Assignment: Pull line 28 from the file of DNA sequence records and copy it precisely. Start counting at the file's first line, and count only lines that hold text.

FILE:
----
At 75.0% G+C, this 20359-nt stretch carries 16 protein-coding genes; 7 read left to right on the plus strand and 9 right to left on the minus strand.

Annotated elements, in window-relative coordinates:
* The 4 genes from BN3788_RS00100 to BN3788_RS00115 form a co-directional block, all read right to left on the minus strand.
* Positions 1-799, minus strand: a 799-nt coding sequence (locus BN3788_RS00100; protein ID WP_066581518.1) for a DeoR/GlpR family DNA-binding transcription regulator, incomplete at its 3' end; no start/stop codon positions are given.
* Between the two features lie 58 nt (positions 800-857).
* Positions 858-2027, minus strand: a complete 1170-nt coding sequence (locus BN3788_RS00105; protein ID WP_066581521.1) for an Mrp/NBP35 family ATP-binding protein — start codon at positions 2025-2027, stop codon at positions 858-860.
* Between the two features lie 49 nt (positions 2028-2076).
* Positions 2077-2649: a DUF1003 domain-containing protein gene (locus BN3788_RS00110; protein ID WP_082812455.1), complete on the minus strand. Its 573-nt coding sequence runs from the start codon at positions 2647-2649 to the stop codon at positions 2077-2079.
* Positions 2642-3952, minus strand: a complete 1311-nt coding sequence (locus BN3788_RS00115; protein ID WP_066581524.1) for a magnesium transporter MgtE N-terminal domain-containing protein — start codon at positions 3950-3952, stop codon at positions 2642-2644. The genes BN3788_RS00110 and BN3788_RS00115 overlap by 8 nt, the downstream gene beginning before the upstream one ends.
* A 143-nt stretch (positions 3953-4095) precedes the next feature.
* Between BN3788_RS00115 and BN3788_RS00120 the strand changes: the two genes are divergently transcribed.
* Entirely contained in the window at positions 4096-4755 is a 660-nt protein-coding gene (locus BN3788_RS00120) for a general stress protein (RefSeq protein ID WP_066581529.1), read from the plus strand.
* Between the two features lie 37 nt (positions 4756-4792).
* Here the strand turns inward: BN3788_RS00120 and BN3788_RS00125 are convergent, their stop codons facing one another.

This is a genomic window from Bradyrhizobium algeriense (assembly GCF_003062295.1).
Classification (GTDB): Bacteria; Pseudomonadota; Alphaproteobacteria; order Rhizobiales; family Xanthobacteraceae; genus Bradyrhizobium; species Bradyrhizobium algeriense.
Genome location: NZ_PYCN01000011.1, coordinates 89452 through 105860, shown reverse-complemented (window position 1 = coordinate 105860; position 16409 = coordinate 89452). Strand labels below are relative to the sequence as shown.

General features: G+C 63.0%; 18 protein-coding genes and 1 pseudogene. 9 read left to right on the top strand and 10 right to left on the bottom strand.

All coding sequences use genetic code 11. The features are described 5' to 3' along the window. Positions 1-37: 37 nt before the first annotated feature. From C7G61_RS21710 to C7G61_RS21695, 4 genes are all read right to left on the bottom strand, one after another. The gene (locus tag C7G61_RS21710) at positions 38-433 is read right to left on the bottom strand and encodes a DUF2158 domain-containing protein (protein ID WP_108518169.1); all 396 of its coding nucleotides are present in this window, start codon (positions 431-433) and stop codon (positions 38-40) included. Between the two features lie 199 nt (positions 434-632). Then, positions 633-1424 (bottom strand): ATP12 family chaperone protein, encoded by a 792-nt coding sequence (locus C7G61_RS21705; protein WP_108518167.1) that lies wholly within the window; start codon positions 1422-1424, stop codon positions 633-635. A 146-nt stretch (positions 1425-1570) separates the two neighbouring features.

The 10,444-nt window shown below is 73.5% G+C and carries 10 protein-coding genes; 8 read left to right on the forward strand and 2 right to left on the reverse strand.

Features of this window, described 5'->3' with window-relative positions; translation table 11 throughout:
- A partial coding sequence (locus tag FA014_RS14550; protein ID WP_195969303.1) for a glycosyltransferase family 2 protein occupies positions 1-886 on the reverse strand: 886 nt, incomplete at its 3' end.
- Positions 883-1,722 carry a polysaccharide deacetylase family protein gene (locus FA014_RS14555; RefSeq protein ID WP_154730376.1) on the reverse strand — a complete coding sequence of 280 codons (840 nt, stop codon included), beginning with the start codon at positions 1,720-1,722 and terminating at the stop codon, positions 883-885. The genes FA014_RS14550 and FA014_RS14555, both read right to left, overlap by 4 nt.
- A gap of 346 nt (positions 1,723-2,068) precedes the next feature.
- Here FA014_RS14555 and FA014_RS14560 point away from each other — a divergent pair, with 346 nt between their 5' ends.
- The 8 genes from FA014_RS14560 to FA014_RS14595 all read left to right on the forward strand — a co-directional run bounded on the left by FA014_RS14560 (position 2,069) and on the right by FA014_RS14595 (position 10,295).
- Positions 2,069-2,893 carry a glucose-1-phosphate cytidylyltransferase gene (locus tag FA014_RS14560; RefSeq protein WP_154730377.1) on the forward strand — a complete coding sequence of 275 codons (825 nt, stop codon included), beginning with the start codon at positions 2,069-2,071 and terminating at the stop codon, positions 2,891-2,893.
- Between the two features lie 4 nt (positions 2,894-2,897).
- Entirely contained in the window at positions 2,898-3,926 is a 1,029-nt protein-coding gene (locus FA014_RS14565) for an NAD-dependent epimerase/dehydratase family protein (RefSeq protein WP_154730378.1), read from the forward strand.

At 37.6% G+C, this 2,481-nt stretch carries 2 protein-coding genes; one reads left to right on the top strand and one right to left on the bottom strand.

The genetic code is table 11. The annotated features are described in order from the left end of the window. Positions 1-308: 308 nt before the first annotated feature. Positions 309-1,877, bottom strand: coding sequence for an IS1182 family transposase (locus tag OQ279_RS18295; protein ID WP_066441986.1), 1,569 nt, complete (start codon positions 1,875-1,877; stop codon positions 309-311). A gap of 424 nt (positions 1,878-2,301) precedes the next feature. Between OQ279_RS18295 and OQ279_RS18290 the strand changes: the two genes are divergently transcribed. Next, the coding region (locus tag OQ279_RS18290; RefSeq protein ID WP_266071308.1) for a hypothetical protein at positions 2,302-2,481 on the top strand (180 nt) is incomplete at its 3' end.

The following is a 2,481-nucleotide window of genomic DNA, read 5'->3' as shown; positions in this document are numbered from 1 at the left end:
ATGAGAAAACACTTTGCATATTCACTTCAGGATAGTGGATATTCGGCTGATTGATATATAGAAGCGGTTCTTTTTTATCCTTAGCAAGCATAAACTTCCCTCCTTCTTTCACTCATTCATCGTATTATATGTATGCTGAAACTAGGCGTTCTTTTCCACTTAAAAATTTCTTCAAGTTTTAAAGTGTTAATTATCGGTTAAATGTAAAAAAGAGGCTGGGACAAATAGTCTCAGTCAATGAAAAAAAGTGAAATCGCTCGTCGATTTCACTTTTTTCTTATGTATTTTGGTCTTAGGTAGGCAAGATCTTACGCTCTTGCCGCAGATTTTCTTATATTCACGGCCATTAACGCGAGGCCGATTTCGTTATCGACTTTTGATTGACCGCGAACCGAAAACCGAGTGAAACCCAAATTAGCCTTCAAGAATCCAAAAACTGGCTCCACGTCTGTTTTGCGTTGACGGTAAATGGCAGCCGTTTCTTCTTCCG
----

- Between the two features lie 4 nt (positions 2,894-2,897).